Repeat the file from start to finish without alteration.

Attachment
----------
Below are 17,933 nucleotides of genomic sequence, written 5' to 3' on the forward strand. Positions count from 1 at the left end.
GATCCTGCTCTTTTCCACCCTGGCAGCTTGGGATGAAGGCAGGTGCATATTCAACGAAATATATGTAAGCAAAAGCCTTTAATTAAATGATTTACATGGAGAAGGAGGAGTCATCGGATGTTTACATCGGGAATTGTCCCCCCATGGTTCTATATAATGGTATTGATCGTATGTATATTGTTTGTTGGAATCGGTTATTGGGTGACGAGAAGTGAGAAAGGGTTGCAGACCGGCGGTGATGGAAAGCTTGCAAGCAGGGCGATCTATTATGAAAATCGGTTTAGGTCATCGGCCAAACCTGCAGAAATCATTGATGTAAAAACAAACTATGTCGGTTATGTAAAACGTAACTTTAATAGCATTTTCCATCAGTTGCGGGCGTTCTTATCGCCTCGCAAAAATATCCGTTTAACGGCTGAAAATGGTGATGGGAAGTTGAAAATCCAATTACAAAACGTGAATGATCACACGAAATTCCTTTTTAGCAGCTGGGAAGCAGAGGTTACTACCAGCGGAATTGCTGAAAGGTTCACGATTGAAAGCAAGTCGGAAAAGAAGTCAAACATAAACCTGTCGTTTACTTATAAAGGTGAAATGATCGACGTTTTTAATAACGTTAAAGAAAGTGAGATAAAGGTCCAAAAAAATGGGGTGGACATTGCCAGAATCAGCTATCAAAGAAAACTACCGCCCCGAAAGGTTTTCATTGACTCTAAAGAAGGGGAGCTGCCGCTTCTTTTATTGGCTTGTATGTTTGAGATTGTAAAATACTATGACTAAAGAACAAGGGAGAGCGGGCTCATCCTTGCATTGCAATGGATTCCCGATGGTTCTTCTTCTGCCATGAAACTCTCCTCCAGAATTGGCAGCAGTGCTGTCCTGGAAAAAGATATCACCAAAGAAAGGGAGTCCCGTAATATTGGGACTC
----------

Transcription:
Below are 17,933 nucleotides of genomic sequence, written 5' to 3' on the forward strand. Positions count from 1 at the left end.
GATCCTGCTCTTTTCCACCCTGGCAGCTTGGGATGAAGGCAGGTGCATATTCAACGAAATATATGTAAGCAAAAGCCTTTAATTAAATGATTTACATGGAGAAGGAGGAGTCATCGGATGTTTACATCGGGAATTGTCCCCCCATGGTTCTATATAATGGTATTGATCGTATGTATATTGTTTGTTGGAATCGGTTATTGGGTGACGAGAAGTGAGAAAGGGTTGCAGACCGGCGGTGATGGAAAGCTTGCAAGCAGGGCGATCTATTATGAAAATCGGTTTAGGTCATCGGCCAAACCTGCAGAAATCATTGATGTAAAAACAAACTATGTCGGTTATGTAAAACGTAACTTTAATAGCATTTTCCATCAGTTGCGGGCGTTCTTATCGCCTCGCAAAAATATCCGTTTAACGGCTGAAAATGGTGATGGGAAGTTGAAAATCCAATTACAAAACGTGAATGATCACACGAAATTCCTTTTTAGCAGCTGGGAAGCAGAGGTTACTACCAGCGGAATTGCTGAAAGGTTCACGATTGAAAGCAAGTCGGAAAAGAAGTCAAACATAAACCTGTCGTTTACTTATAAAGGTGAAATGATCGACGTTTTTAATAACGTTAAAGAAAGTGAGATAAAGGTCCAAAAAAATGGGGTGGACATTGCCAGAATCAGCTATCAAAGAAAACTACCGCCCCGAAAGGTTTTCATTGACTCTAAAGAAGGGGAGCTGCCGCTTCTTTTATTGGCTTGTATGTTTGAGATTGTAAAATACTATGACTAAAGAACAAGGGAGAGCGGGCTCATCCTTGCATTGCAATGGATTCCCGATGGTTCTTCTTCTGCCATGAAACTCTCCTCCAGAATTGGCAGCAGTGCTGTCCTGGAAAAAGATATCACCAAAGAAAGGGAGTCCCGTAATATTGGGACTC